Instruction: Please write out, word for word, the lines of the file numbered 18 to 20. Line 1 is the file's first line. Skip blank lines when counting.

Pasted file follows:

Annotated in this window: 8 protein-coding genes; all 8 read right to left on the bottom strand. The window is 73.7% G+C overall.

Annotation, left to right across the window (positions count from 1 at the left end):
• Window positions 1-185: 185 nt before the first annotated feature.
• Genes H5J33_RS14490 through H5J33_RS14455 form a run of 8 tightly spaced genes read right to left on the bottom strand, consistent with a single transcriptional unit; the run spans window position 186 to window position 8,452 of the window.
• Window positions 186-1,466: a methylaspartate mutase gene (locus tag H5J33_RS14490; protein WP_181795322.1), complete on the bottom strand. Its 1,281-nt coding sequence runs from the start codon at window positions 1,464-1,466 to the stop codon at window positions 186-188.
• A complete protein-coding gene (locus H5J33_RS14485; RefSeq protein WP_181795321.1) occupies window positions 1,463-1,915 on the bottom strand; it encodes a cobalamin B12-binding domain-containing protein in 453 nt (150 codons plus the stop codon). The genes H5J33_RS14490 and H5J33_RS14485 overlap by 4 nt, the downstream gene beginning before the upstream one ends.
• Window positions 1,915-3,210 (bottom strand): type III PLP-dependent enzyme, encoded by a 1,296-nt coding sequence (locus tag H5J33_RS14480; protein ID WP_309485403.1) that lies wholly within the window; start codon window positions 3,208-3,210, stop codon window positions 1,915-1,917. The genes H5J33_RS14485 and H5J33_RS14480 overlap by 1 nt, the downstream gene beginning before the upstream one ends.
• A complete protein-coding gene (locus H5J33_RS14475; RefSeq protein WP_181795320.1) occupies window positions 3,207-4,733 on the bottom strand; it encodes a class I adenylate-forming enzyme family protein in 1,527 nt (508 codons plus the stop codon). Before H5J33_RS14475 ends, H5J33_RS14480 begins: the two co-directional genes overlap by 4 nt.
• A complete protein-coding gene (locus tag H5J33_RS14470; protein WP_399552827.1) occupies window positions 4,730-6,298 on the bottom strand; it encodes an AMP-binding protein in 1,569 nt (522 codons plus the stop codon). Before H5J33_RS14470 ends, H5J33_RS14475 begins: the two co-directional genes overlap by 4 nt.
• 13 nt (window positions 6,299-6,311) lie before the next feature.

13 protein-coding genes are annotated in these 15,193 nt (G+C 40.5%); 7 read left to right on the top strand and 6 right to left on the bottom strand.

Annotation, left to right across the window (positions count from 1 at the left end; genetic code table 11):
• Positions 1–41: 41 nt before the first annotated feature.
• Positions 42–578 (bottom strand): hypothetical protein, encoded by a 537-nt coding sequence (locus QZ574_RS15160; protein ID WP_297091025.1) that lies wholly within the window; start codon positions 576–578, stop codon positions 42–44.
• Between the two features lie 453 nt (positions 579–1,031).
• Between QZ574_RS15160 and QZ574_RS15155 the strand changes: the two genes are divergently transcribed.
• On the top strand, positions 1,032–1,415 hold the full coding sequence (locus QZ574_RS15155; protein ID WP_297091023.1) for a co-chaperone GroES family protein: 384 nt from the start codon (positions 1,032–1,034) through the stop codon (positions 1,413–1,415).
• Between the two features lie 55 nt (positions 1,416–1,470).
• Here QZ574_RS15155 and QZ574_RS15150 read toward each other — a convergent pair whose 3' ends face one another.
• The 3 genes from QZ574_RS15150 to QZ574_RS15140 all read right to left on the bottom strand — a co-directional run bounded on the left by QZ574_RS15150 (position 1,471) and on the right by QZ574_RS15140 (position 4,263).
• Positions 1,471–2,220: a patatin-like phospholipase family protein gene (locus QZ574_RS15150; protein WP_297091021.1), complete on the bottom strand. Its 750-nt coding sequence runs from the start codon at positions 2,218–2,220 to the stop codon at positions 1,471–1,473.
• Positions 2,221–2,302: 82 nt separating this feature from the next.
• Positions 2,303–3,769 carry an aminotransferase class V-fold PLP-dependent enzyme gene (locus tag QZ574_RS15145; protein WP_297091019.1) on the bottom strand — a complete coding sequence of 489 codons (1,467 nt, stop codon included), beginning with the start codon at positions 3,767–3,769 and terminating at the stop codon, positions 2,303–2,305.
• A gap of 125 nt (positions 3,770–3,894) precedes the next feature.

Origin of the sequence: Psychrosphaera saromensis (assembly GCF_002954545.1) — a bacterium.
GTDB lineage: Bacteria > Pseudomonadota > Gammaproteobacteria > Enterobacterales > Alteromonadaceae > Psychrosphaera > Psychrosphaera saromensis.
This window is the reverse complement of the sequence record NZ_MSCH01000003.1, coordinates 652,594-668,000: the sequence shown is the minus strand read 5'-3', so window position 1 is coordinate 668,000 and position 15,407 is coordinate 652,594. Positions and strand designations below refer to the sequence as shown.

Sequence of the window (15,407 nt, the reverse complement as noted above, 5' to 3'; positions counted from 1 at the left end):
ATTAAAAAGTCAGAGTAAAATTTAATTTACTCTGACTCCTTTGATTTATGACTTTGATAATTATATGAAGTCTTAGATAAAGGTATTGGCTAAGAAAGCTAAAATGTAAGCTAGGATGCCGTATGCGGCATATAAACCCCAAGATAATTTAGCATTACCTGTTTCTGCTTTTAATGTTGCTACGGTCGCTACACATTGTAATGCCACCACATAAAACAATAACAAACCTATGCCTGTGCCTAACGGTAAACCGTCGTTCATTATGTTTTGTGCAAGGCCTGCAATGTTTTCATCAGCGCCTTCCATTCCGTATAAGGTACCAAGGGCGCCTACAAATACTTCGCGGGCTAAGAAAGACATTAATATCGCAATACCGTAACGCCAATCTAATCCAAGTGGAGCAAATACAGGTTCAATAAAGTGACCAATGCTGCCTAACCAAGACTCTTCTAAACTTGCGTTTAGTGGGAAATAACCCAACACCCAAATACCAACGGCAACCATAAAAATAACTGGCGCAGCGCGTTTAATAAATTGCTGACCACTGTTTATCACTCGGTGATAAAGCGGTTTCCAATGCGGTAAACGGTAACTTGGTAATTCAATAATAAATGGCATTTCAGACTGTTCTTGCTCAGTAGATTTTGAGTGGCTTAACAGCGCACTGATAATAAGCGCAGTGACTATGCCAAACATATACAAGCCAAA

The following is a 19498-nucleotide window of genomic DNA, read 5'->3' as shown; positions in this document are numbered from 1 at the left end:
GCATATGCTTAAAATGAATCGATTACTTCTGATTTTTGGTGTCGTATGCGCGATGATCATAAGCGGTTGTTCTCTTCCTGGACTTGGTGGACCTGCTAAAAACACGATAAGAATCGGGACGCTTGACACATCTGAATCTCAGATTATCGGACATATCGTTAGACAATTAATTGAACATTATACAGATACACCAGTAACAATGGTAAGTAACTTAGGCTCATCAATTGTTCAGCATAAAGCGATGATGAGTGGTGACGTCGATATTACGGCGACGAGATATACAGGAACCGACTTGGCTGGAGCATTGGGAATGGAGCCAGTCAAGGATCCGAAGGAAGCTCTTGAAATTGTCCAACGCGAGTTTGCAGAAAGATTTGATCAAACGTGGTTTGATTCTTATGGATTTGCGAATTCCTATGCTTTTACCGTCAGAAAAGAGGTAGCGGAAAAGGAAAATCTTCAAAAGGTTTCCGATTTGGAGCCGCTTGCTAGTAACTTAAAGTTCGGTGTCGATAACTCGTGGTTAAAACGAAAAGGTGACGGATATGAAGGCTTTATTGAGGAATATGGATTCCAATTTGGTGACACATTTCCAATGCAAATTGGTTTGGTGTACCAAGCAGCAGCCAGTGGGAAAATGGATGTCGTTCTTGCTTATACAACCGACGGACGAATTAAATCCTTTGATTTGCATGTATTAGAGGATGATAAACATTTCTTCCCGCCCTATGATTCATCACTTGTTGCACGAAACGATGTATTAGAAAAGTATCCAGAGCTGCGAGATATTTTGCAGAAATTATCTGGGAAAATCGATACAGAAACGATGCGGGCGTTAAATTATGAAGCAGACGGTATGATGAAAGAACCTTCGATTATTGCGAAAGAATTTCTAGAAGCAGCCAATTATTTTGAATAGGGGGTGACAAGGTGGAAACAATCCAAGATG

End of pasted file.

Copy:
• Between the two features lie 55 nt (positions 1,416–1,470).
• Here QZ574_RS15155 and QZ574_RS15150 read toward each other — a convergent pair whose 3' ends face one another.
• The 3 genes from QZ574_RS15150 to QZ574_RS15140 all read right to left on the bottom strand — a co-directional run bounded on the left by QZ574_RS15150 (position 1,471) and on the right by QZ574_RS15140 (position 4,263).